In mid-April, the BMW Brand Store in Paris displayed a new form of transparent solar technology from Ubiquitous Energy, a technology company from Silicon Valley, California that specializes in transparent photovoltaics. UE’s latest technology is called ClearView, which is a lightweight film only 1/1000th of a millimeter thick and is 90 percent transparent but is capable of generating electricity by absorbing ultraviolet and infrared light.
This new ClearView technology will be put on display in BMW Brand Stores throughout the world, including London, Shanghai, Brussels, Seoul and Munich, as part of BMW’s i Exhibition. The ClearView coating will be displayed on 6-inch glass panels and available for BMW customers and partners to see. “We’re delighted that BMW chose Ubiquitous Energy to participate in this global tour for innovative new technologies,” said Ubiquitous Energy CEO, Miles Barr. “The automotive industry has shown great interest in using our lightweight, transparent solar materials in next-generation vehicles.”
The idea behind this coating is that, because it’s 90 percent transparent, it can be put on nearly any surface and generate electricity by absorbing light. So this can, in theory, be placed on nearly any glass window, sunroof or even body panel of an electric or hybrid car and generate electricity for the batteries. How much electricity it generates has yet to be seen, but every little bit counts these days. Plus, if it can effectively replace solar panels, it would make the solar panels roofs of Tesla’s obsolete, as those are big, heavy and replace sunroofs. This could be a huge innovation for BMW to be partnered with.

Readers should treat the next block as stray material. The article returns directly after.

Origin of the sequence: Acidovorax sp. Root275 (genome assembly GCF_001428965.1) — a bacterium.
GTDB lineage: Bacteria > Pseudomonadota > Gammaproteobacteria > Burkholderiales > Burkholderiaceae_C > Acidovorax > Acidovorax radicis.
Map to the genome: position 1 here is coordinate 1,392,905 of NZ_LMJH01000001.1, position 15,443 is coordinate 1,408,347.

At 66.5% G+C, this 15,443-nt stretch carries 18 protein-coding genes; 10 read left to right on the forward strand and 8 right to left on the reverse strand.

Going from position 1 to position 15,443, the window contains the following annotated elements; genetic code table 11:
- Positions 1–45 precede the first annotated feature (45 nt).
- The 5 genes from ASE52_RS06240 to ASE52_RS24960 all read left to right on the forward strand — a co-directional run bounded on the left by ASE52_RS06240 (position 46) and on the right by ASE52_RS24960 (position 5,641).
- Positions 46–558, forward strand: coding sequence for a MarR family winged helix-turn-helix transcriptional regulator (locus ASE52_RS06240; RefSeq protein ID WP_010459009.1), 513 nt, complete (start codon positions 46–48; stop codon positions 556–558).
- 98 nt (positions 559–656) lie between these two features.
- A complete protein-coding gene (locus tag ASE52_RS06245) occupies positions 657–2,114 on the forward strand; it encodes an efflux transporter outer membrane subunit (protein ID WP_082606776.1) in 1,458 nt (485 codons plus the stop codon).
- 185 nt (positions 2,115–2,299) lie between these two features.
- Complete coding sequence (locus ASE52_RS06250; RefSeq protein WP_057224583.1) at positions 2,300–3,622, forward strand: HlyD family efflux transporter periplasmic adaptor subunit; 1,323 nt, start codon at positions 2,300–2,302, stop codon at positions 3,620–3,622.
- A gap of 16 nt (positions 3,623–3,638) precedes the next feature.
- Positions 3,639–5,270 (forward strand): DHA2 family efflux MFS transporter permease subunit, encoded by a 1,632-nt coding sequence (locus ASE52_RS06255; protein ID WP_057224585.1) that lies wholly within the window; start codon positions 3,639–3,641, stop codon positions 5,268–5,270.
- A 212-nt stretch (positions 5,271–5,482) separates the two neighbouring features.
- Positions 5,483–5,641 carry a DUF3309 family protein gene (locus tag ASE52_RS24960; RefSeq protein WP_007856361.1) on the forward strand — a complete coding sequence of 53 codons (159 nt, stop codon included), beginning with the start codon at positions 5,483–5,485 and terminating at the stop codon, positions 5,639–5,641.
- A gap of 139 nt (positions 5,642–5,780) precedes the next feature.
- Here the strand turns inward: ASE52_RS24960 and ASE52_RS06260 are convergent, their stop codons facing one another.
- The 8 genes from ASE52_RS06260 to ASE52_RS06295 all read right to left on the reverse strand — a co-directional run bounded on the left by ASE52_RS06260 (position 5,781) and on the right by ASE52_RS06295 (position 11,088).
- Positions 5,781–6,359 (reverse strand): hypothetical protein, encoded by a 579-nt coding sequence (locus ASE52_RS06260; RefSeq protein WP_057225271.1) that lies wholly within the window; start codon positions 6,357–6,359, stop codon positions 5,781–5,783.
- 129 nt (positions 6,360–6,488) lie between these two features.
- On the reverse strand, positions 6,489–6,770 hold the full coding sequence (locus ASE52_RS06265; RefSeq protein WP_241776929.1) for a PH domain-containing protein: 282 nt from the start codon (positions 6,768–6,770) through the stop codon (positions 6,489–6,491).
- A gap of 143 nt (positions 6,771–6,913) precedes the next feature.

While the ClearView isn’t 100 percent transparent, it could be used on tinted windows very well, as most tinted windows have far less transparency than 90 percent. This would allow an electric car owner to tint their windowsa bit with this ClearView and gain a bit of extra electricity. It would work great on sunroofs and could even work across the entire roof, as it’s so thin an transparent that is has virtually no negative aesthetic impact. And, using it on a car like the BMW i3 would still allow for BMW to claim that it’s the most environmentally-friendly car on the road, thanks to the fact that ClearView only uses low-cost, non-toxic materials.
While this technology is still in its infancy and will most likely not solve range anxiety anytime soon, it’s certainly a big help and a very impressive technology that will only get better in the future. BMW is the first automotive company to be dealing with this sort of technology and it has the potential to seriously help the BMW i Brand as well as any BMW eDrive vehicle.
[Source: Ubiquitous Energy]